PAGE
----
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Developmental Biology - Gene Mutations

Fewer Gene Mutations May Predict Longer Life

The rate we acquire genetic mutations could help predict our lifespan and fertility...

Differences in the rate that genetic mutations accumulate in healthy young adults could help predict remaining lifespan in both sexes and the remaining years of fertility in women, according to University of Utah (U of U) Health scientists.
This study is believed to be the first of its kind that found young adults who acquired fewer mutations over time — lived about five years longer than those who acquire mutations more rapidly.

Researchers believe the discovery could eventually lead to the development of interventions to slow aging.
"If the results from this small study are validated by other independent research, it would have tremendous implications. It would mean we could possibly find ways to fix ourselves and live longer and better lives."

Lynn B. Jorde PhD, Chair, Department of Human Genetics, University of Utah; USTAR Center for Genetic Discovery, Salt Lake City, Utah, USA Health and co-author of the study.

The study appears online in the journal Nature: Scientific Reports.

Scientists have long known that DNA damage is constantly occurring in the body. Typically, various mechanisms repair this damage and prevent potentially harmful mutations, according to lead and corresponding author Richard Cawthon MD PhD, a U of U Health research associate professor of human genetics.
As we get older, body mechanisms become less efficient and more mutations accumulate. Older parents, for instance, tend to pass on more genetic mutations through their germline (egg or sperm) to their children than younger parents.

However, Cawthon and colleagues theorize that such mutations might be a useful biomarker for rates of aging, potentially predictive of lifespan in younger individuals — as well as fertility in women.

They then sequenced DNA from 61 men and 61 women grandparents in 41 three-generation families. The families were part of the Centre d'Etude du Polymorphisme Humain (CEPH) consortium, key to many investigations contributing to a modern understanding of human genetics.

This allowed for analysis of DNA in blood from pairs of grandparents in the first generation and compare it to one of their children in the second generation as germline (egg or sperm) mutations are passed to grandchildren. Mutations found in a child's blood not present in either parent's blood - are inferred to have originated from only that parents' egg or sperm. So scientists are now able to determine the number of these mutations each parent had accumulated in egg or sperm before conceiving their child. Knowing this allowed researchers to compare each first-generation parent to other first-generation parents of the same sex and be able to estimate their rate of aging.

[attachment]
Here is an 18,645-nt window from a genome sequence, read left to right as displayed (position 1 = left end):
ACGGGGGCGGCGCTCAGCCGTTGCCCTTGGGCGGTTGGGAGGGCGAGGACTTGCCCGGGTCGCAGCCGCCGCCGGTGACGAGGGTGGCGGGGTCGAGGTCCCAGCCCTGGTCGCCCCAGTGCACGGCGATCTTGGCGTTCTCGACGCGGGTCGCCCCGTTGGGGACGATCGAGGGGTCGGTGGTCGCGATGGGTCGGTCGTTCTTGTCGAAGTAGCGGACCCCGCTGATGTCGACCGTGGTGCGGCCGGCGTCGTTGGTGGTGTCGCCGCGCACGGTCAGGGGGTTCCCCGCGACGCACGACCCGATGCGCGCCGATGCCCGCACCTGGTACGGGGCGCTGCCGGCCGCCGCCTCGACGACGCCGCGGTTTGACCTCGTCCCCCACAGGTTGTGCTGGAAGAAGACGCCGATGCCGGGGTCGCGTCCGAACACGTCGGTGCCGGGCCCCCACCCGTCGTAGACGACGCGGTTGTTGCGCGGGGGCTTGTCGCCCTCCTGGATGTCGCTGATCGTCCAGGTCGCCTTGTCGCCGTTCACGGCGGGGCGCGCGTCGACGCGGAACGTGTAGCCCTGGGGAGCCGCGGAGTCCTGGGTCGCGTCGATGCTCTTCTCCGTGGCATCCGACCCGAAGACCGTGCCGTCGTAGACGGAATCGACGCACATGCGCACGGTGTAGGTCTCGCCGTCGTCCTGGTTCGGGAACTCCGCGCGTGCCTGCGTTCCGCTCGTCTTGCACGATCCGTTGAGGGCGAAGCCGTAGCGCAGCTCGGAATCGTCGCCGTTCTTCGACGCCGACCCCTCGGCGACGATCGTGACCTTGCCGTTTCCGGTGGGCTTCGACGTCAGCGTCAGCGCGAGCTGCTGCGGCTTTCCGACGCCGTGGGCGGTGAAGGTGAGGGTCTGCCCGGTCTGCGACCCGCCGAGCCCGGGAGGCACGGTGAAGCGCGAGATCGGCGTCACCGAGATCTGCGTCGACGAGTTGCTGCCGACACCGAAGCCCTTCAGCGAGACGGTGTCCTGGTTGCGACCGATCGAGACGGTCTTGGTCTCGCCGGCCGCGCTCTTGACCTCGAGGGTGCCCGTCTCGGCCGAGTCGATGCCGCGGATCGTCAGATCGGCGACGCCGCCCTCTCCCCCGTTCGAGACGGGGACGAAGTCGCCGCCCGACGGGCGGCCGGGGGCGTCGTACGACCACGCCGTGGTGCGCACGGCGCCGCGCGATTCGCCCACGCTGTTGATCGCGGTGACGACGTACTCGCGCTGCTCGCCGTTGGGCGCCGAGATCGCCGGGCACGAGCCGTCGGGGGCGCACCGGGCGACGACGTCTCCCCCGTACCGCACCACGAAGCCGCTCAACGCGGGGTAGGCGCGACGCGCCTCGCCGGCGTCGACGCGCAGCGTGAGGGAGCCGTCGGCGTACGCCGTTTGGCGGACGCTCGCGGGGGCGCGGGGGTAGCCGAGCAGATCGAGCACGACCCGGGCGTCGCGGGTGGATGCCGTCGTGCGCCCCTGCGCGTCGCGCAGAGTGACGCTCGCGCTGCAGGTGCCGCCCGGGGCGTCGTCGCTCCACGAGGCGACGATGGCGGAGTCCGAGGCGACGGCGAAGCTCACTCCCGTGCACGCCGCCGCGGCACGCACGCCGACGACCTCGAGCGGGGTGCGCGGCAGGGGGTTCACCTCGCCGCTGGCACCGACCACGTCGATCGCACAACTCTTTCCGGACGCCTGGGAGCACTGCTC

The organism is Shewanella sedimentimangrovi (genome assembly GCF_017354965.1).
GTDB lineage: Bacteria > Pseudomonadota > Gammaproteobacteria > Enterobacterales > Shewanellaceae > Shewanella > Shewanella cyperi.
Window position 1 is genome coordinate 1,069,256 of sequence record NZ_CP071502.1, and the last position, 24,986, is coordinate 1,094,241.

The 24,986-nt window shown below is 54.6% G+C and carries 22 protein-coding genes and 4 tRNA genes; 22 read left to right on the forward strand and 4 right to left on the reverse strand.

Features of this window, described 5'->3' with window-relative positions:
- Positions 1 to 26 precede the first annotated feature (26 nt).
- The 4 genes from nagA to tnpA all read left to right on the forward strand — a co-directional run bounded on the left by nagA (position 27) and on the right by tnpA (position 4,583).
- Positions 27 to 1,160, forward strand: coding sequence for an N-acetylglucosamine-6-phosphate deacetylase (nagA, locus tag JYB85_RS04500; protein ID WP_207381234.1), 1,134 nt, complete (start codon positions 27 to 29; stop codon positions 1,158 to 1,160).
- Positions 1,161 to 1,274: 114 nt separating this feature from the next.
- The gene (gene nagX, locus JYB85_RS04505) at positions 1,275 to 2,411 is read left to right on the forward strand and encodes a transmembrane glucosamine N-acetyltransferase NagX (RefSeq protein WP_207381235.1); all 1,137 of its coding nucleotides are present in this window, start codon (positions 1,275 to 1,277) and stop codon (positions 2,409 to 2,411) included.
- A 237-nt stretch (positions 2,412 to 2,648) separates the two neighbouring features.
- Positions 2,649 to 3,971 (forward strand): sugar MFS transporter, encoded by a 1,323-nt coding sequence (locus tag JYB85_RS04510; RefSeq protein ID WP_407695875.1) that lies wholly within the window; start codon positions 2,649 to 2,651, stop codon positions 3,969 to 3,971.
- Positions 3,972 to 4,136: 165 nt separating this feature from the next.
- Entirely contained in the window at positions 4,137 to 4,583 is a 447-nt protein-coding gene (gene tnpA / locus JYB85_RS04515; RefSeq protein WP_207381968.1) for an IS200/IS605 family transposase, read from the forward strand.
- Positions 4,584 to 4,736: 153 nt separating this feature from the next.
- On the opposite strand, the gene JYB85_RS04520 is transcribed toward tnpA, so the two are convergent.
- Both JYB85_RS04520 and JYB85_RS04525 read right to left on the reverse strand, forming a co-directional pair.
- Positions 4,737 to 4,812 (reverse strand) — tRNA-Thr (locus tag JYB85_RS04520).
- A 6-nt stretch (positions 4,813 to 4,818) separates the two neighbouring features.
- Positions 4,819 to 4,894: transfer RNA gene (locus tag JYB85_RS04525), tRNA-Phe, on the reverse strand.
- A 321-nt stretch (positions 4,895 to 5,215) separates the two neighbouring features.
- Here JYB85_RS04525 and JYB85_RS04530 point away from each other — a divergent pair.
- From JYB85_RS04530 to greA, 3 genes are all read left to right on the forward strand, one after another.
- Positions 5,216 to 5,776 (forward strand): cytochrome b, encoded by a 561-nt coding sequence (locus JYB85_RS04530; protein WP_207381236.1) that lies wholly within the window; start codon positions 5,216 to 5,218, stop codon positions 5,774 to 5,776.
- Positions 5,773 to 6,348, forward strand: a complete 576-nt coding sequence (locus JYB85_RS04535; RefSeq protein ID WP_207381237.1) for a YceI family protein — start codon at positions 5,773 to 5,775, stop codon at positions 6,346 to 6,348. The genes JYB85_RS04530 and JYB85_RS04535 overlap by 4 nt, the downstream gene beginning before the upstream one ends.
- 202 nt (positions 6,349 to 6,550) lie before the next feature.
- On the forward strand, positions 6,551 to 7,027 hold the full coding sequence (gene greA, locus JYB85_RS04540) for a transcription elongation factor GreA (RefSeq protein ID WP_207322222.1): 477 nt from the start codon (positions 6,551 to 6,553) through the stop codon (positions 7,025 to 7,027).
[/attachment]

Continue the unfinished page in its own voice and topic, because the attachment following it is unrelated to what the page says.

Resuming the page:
"Compared to a 32-year-old man with 75 mutations, we would expect a 40-year-old with the same number of mutations to be aging more slowly. We'd expect him to die at an older age than the age at which the 32-year-old dies."

Richard M. Cawthon PhD, Department of Human Genetics, University of Utah, Salt Lake City, UT, USA.

Scientists found that mutations began to occur at an accelerating rate during or soon after puberty, suggesting that aging begins in our teens.Some young adults acquired mutations at up to three times the rate of others.
After adjusting for age, researchers determined individuals with the slowest rates of mutation accumulation were likely to live about five years longer than those who accumulated mutations more rapidly. This difference ia comparable to the effects of smoking - or lack of physical activity, Cawthon explains.

Women with the highest mutation rates had significantly fewer live births than other women and were more likely to be younger when they gave birth to their last child. This suggests that their high rate of mutation was affecting their fertility.

Richard Cawthon:"The ability to determine when aging starts, how long women can stay fertile, and how long people can live is exciting. If we can get to a point where we better understand what sort of developmental biology affects mutation rates during puberty, then we should be able to develop medical interventions to restore DNA repair and other homeostatic mechanisms back to what they were before puberty. If we could do that, it's possible people could live and stay healthy much longer."